Inheriting a sticky wicket
By DIANE STEINLE, Editor of Editorials
Published July 15, 2007
Now, here's your basic nightmare:
A developer starts building a luxury condominium tower on prime waterfront land. Tons of concrete and steel are assembled, floor by floor - 10 floors, 20 floors, 23 floors, stretching upward toward a planned height of 25 floors. The developer invests more than two years and $100-million in the project. Most of the condo units are sold.
And then, the developer discovers that someone else may own part of the land on which the tower is built.
And that "someone else" may not be an individual with whom the developer could work out a convenient settlement, but more than 100,000 someone elses - all the residents of the City of Clearwater, in fact - and not only may they own the land, but they may be legally entitled to vote on whether the developer should have the land.
Holy moley. Imagine the horror that must have washed over the people at Opus South, the Tampa developer of the Water's Edge condominium complex in downtown Clearwater.
Opus South took a big risk by building its project in downtown Clearwater, which has fallen on hard times since beach traffic that used to traverse Cleveland Street was diverted onto the new Memorial Causeway Bridge. But the Opus South folks believed downtown, with its high waterfront bluff and spectacular views, was a diamond in the rough and chose to make a huge investment there.
Opus South bought the Calvary Baptist Church property at the corner of Osceola Avenue and Cleveland Street, where the church had been a fixture for decades. The prime parcel overlooks Clearwater Harbor and is next door to Clearwater City Hall. Clearwater city officials loved the Opus project, which would bring both retail shops and 153 luxury condo units to the heart of downtown.
Fast-forward to about 90 days ago, when representatives of the developer were in the county property appraiser's office challenging a tax assessment. Oh, by the way, an official in the office said, our records show the city owns a strip of land under your new tower.
Since that moment, a lot of lawyers have been logging a lot of hours on what they call "a mess." It is virtually impossible to determine with certainty who owns the strip of land under the western wall of the condo tower, they say. So last week, Water's Edge did the only thing it could do and sued the city of Clearwater and the church, asking a judge to find that Opus owns the land.
And if the judge decides someone else owns the land, Opus wants the judge to please, please, find a solution that does not require tearing down the tower.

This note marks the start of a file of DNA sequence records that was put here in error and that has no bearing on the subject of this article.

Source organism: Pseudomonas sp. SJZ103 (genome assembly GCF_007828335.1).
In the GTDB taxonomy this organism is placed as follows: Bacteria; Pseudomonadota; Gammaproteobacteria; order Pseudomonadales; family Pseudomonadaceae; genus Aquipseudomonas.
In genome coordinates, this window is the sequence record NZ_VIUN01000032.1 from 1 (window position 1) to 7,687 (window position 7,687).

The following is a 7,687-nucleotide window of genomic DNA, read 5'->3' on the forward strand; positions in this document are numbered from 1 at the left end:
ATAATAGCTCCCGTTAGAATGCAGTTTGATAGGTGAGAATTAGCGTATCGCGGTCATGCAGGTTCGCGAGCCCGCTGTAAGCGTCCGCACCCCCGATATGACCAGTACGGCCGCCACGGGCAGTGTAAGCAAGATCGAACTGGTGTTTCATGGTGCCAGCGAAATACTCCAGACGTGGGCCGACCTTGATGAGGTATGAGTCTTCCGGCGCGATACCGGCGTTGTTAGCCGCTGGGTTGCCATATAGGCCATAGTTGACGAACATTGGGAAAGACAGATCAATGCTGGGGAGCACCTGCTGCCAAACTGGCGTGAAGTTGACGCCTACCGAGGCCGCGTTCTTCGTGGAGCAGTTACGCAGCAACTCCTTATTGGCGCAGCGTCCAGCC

Opus isn't the only party in a dickens of a spot. Imagine the dilemma facing Clearwater City Attorney Pam Akin.
The city doesn't want Water's Edge torn down. The city wants the project finished and filled with people. Yet if the disputed strip of land, which is 19 feet to 32 feet deep and about 170 feet wide, is publicly owned, the city has a fiduciary duty to fight for the public's ownership rights.
Furthermore, if the strip is public property, the city has a legal obligation to follow the dictates of the city charter, which states that public land on the downtown waterfront cannot be sold unless voters approve it in a referendum. And Clearwater voters have consistently opposed development of city-owned land on the bluff.
This situation also is a nightmare for at least two other entities: Calvary Baptist, which could be liable for damages to the developer, and the title insurance company, First American Title, where the individuals who did the title search before the sale must be chewing their nails.
Deeds and maps don't resolve what Opus' attorney, Ed Armstrong, nicely calls an "ambiguity" about the land's ownership, because there are multiple deeds and maps and they contradict each other. The confusion is rooted in land swaps between Calvary Baptist and its neighbor, City Hall, along the bluff during the 1950s. Documents were so imprecisely written that the swaps might as well have been sealed with merely a handshake.
Some folks who read about the issue in the Times last week have slammed Clearwater officials for being careless with public property. The criticism is off base. Things were done differently in the '50s, and besides, the church and city officials involved in those land swaps are dead. Today's officials can't be blamed, and the dead can't be called upon to solve the "ambiguity."
Since the dead don't speak, a judge will have to play the role of Solomon and find a fair solution.
Diane Steinle can be contacted at email@example.com.
[Last modified July 15, 2007, 07:08:34]
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